The most distinct variation between capitalism and democracy is the distribution of power. With democracy, power is connected to citizenship and this is a factor that capitalism seems to undermine from the word go, since for them power is associated with property. It is important to note that there is a hierarchical order in power distribution but in as much as with democracy the power is with the people, the decision making process mandate is retained by the central government, an arm elected by citizens of the said state. Norway for instance, its democratic nature consists of a parliamentary constitutional monarchy that is led by both a monarch and a prime minister. The house of parliament is responsible in passing laws governing the state and is elected by the citizens.

Capitalism show cases the ideology of ownership of property where the wealthy also have a say in the decision making process on the state affairs. Its form of distribution of power is unclear and hazardous since it involves a lot of manipulation of power. On the flipside, its economic frame work time and again interferes with the political ideologies of the state since with capitalism, business interests become more and extremely overrepresented. United States of America shares a similar ideology where there is a different voting pattern compared to the democratic states. Here, the elite’s ideology (electoral college) is highly considered and their vote might even over rule the decision by the citizens. The electoral college also vote in the desired president and vice president.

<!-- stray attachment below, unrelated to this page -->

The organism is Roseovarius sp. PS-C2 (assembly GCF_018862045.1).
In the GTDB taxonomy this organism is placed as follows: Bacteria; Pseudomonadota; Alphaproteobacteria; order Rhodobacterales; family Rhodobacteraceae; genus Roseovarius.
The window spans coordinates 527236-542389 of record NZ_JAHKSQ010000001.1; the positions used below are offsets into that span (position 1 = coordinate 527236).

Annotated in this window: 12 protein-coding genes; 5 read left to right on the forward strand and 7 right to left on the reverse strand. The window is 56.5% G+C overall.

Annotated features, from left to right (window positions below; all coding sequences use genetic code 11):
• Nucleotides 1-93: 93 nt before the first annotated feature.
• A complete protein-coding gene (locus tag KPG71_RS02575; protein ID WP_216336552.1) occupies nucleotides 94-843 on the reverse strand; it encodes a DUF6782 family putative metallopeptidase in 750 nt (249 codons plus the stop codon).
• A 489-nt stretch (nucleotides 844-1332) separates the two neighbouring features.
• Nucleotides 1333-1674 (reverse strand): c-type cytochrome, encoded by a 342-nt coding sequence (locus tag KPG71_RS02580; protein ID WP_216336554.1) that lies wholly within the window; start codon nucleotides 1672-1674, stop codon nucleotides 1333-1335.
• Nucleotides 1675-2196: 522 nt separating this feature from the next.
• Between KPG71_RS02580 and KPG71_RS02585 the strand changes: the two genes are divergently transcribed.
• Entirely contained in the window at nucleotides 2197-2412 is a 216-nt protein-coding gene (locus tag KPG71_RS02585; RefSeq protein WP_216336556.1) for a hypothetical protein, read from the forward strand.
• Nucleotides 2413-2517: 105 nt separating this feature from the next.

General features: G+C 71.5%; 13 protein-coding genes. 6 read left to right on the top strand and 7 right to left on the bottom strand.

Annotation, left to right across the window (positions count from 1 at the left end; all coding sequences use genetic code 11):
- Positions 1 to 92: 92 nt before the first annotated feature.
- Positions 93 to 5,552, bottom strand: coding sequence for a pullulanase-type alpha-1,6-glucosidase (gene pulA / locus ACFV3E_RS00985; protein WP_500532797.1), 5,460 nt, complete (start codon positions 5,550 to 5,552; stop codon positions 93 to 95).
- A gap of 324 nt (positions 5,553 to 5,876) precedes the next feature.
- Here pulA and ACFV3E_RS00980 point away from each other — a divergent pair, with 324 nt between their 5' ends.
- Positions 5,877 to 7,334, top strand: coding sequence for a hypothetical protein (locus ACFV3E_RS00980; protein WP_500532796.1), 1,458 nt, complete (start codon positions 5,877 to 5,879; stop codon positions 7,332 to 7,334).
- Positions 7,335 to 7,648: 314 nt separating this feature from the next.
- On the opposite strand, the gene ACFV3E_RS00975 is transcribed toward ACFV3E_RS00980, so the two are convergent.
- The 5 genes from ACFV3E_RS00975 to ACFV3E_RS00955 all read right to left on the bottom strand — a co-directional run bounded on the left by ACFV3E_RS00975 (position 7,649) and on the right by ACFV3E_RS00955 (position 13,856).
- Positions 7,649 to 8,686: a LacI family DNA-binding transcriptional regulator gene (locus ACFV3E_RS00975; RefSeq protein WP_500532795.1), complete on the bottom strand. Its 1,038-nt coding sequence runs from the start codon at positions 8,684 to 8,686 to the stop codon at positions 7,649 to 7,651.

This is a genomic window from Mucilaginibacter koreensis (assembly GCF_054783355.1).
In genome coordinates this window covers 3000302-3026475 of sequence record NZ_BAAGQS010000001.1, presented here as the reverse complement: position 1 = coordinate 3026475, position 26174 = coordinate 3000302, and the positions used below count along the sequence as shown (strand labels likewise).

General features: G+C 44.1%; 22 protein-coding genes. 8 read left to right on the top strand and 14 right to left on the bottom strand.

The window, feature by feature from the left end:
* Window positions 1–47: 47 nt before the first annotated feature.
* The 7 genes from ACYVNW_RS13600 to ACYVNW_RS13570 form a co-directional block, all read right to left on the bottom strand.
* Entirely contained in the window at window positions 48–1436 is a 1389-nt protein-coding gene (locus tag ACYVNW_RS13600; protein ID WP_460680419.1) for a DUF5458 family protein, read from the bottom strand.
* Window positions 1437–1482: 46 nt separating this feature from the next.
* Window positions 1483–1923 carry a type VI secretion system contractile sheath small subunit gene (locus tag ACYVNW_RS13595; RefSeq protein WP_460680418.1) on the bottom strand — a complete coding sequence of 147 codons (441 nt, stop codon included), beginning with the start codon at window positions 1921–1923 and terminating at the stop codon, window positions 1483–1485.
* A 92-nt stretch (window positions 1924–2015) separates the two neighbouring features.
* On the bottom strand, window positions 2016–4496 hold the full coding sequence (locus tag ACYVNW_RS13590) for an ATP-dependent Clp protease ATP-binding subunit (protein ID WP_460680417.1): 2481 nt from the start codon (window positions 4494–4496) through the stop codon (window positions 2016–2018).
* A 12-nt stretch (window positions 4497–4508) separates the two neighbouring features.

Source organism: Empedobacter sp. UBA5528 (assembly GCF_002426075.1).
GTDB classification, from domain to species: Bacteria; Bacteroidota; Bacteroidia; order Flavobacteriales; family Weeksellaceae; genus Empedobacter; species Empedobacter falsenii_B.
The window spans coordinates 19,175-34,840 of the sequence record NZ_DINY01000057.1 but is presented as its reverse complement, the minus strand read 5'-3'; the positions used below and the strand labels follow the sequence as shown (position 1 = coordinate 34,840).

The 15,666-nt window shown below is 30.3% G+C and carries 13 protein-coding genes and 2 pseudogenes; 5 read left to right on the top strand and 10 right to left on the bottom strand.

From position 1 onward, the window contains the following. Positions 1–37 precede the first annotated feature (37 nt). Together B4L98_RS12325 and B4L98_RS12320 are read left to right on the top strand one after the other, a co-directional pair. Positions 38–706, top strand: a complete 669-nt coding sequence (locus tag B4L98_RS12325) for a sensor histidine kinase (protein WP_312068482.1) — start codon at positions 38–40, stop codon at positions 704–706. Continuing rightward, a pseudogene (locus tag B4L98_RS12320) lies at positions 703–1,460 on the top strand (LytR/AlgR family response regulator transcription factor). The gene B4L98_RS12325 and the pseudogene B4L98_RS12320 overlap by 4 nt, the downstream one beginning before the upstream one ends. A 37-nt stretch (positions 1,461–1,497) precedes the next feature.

Point of Interest

Another variation is the point of interest where democratic states place their interests on the publics welfare. The central government has a clear mandate of coming up with policies that in turn manage the state with the public interest at heart. Laws made by the Norwegian parliament, are ideally a representation of the peoples wants and needs. While the capitalists have their priority on the private interests, they pass their laws in a manner that it looks like they are protecting both the public and private but on the real, their point of interest is the private sphere. For instance, in the united states of America, there is the principle of a liberal non-regulated market that denies the government the power and mandate to regulate any free economic private interest of its citizens in order for the economy to flourish under sheer market rules and also for the sake of public interest.

In conclusion, it is clear that there is a distinctive difference between capitalism and democracy based on a number of issues. The irony is that, despite the manipulation in the capitalists’ ideology, their economies still flourish but that only allows the rich to get richer and the poor get no say. On the other hand, democratic states always have a stagnating economy but in turn allows everyone to take part in the decision making process, it might slow things but in the long run every citizen is always catered for since the government has its citizens as its top priority in its undertakings.


Brunkhorst, Hauke. "European Constitutionalization Between Capitalism and Democracy." Constellations 23, no. 1 (2016), 15-26. doi:10.1111/1467-8675.12167.

"Capitalism." Max Weber and Contemporary Capitalism (n.d.). doi:10.1057/9781137271181.0005.

Iversen, Torben. "Capitalism, Democracy, and Welfare." Capitalism, Democracy, and Welfare(n.d.), xix-xx. doi:10.1017/cbo9780511758645.001.

Mueller, John E. Capitalism, Democracy and Ralph's Pretty Good Grocery. Princeton, N.J.: Princeton University Press, 2001.

Rabie, Mohamed. "Capitalism and Democracy." Saving Capitalism and Democracy, 2013, 61-76. doi:10.1057/9781137321312_5.

Stripling, Scott Randall. Capitalism, Democracy, and Morality. Acton, Mass: Copley Pub. Group, 1994.